Brilliance of Art


  Jim Warren„



  Boris Vallejo, Egyptian Princess

(Source: geekynerfherder)

by César Biojo

Street artist Fabian Gaete Maureira, aka arte100cia, paints an oil paintings on glass with stunning speed (30 seconds), instead of using  brushes he uses only his fingers. Picture size doesn’t exceed a standard postcard.


Archan Nair - New Illustration titled “ Forest Secrets “

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Acrylic on Canvas.

Copyright © 2014 Hexx Allure.


andy seago



Paul Cézanne, Portrait of a Farmer, 1905-06



THOMAS COLE | (1801-1848)

Thomas Cole (February 1, 1801 – February 11, 1848) was an American artist. He is regarded as the founder of the Hudson River School, an American art movement that flourished in the mid-19th century. Cole’s Hudson River School, as well as his own work, was known for its realistic and detailed portrayal of American landscape and wilderness, which feature themes of romanticism.


The Course of Empire is a five-part series of paintings created by Thomas Cole in the years 1833–36. 

Comprises the following works: 
The Course of Empire – The Savage State
The Course of Empire – The Arcadian or Pastoral State
The Course of Empire – The Consummation of Empire
The Course of Empire – Destruction;
The Course of Empire – Desolation.

It is notable in part for reflecting popular American sentiments of the times, when many saw pastoralism as the ideal phase of human civilization, fearing that empire would lead to gluttony and inevitable decay. 

The series of paintings depicts the growth and fall of an imaginary city, situated on the lower end of a river valley, near its meeting with a bay of the sea. The valley is distinctly identifiable in each of the paintings, in part because of an unusual landmark: a large boulder is precariously situated atop a crag overlooking the valley. Some critics believe this is meant to contrast the immutability of the earth with the transience of man.

A direct source of literary inspiration for The Course of Empire paintings is Byron's Childe Harold’s Pilgrimage (1812–18). Cole quoted this verse, from Canto IV, in his newspaper advertisements for the series:[2]

There is the moral of all human tales;

'Tis but the same rehearsal of the past.
First freedom and then Glory – when that fails,
Wealth, vice, corruption – barbarism at last.
And History, with all her volumes vast,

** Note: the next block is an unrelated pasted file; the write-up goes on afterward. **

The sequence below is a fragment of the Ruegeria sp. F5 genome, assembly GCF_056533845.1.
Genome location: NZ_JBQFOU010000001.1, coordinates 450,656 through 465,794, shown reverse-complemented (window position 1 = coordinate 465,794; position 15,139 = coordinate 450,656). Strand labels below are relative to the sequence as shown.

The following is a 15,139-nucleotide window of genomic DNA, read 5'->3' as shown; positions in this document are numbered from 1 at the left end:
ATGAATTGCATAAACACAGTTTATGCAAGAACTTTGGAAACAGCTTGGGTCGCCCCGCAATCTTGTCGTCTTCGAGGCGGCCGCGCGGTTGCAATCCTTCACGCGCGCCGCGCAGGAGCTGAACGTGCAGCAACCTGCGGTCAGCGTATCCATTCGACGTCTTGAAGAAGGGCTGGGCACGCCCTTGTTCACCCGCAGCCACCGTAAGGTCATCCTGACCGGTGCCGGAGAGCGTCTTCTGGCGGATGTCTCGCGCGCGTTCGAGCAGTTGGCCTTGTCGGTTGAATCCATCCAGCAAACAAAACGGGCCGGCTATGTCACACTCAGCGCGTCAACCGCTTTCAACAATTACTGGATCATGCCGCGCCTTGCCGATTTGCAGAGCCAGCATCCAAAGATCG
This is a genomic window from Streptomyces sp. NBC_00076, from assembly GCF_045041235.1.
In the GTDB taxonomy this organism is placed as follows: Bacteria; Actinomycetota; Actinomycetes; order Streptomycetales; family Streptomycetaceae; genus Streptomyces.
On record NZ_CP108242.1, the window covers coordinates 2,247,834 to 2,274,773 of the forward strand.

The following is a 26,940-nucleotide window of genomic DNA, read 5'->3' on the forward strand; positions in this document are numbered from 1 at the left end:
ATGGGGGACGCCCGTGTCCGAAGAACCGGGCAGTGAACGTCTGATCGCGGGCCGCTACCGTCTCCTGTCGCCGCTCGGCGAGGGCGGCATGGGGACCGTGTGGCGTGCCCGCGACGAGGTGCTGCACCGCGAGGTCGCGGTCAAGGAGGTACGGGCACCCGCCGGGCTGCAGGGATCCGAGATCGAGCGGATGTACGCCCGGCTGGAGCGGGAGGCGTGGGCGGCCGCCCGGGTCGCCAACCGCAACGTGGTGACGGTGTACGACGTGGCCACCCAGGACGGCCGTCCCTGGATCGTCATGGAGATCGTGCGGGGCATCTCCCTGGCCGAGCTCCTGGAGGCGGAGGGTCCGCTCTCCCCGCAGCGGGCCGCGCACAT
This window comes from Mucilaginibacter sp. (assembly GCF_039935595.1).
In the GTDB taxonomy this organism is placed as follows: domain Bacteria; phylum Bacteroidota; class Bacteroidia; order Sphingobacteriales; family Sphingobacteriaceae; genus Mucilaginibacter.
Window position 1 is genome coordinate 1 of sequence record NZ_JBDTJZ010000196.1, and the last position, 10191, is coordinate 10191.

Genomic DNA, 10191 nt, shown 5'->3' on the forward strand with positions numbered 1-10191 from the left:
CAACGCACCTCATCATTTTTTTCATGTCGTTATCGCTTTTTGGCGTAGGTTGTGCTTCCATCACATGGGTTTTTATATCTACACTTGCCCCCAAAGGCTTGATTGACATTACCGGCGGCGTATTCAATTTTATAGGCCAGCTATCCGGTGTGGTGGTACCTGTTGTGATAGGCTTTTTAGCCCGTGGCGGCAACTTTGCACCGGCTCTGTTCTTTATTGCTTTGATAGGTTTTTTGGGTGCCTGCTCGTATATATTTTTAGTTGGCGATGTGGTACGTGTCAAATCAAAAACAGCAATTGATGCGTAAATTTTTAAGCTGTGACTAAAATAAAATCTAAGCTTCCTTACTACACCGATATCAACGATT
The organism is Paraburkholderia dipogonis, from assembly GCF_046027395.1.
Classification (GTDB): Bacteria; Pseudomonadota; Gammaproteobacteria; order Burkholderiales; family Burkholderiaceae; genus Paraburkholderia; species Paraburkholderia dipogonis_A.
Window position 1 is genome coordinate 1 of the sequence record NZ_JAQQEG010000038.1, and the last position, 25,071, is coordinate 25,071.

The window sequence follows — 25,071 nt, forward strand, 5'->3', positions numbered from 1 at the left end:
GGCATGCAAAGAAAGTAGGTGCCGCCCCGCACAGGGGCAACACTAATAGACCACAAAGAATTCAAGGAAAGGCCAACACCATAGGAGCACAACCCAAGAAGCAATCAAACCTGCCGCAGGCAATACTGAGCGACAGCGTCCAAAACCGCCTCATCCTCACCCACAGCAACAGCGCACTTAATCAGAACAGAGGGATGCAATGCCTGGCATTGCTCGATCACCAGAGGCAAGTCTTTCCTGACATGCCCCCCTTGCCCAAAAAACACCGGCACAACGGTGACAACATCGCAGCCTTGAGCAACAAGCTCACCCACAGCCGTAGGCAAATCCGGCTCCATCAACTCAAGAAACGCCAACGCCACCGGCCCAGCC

Hath but one page…

More info


Thomas Cole, The Voyage of Life: Childhood, Youth, Manhood, Old Age, 1842

From the National Gallery of Art:

Cole’s renowned four–part series traces the journey of an archetypal hero along the “River of Life.” Confidently assuming control of his destiny and oblivious to the dangers that await him, the voyager boldly strives to reach an aerial castle, emblematic of the daydreams of “Youth” and its aspirations for glory and fame. As the traveler approaches his goal, the ever–more–turbulent stream deviates from its course and relentlessly carries him toward the next picture in the series, where nature’s fury, evil demons, and self–doubt will threaten his very existence. Only prayer, Cole suggests, can save the voyager from a dark and tragic fate.

From the innocence of childhood, to the flush of youthful overconfidence, through the trials and tribulations of middle age, to the hero’s triumphant salvation, The Voyage of Life seems intrinsically linked to the Christian doctrine of death and resurrection. Cole’s intrepid voyager also may be read as a personification of America, itself at an adolescent stage of development. The artist may have been issuing a dire warning to those caught up in the feverish quest for Manifest Destiny: that unbridled westward expansion and industrialization would have tragic consequences for both man and nature.


Thomas Cole - Valley of the Vaucluse - 1841


Thomas Cole, The Past and The Present, 1838


Thomas Cole, The Titan’s Goblet, 1833

From the Metropolitan Museum of Art:

The culmination of Cole’s romantic fantasies, this work echoes the artist’s other works of the period in its Italian derived scenery and its attempt to illustrate themes dealing with the grandeur of the past, the passage of time, and the encroachment of nature. Rejected by Cole’s patron, Luman Reed, and subsequently owned by the artist John M. Falconer, the work defies full explanation. The massive, vegetation encrusted goblet around whose rim are found classical ruins, and on whose glassy surface boats sail, has been linked to Norse legend and Greek mythology. Theophilus Stringfellow, Jr. described it as a self-contained, microcosmic human world in the midst of vast nature, while Falconer linked the monumental stem of the goblet to the trunk of the Norse world-tree; he likened the cup to “the ramifying branches … which spread out and hold between them an ocean dotted with sails, surrounded by dense forests and plains.” Other theories tie the fantastic forms to J. M. W. Turner’s “Ulysses Deriding Polyphemus” (National Gallery, London), to Italian architecture and geological formations, or to the golden goblet of the sun-god Helios. The elevation and remove of the cup, rimmed with classical remnants, suggests the disassociation of the present, embodied in the surrounding landscape, from the pinnacle of creation which nourished its culture. Cole serves as intermediary, a role open only to the artist or poet, transcending the strictues of the immediate world to unite past and present.

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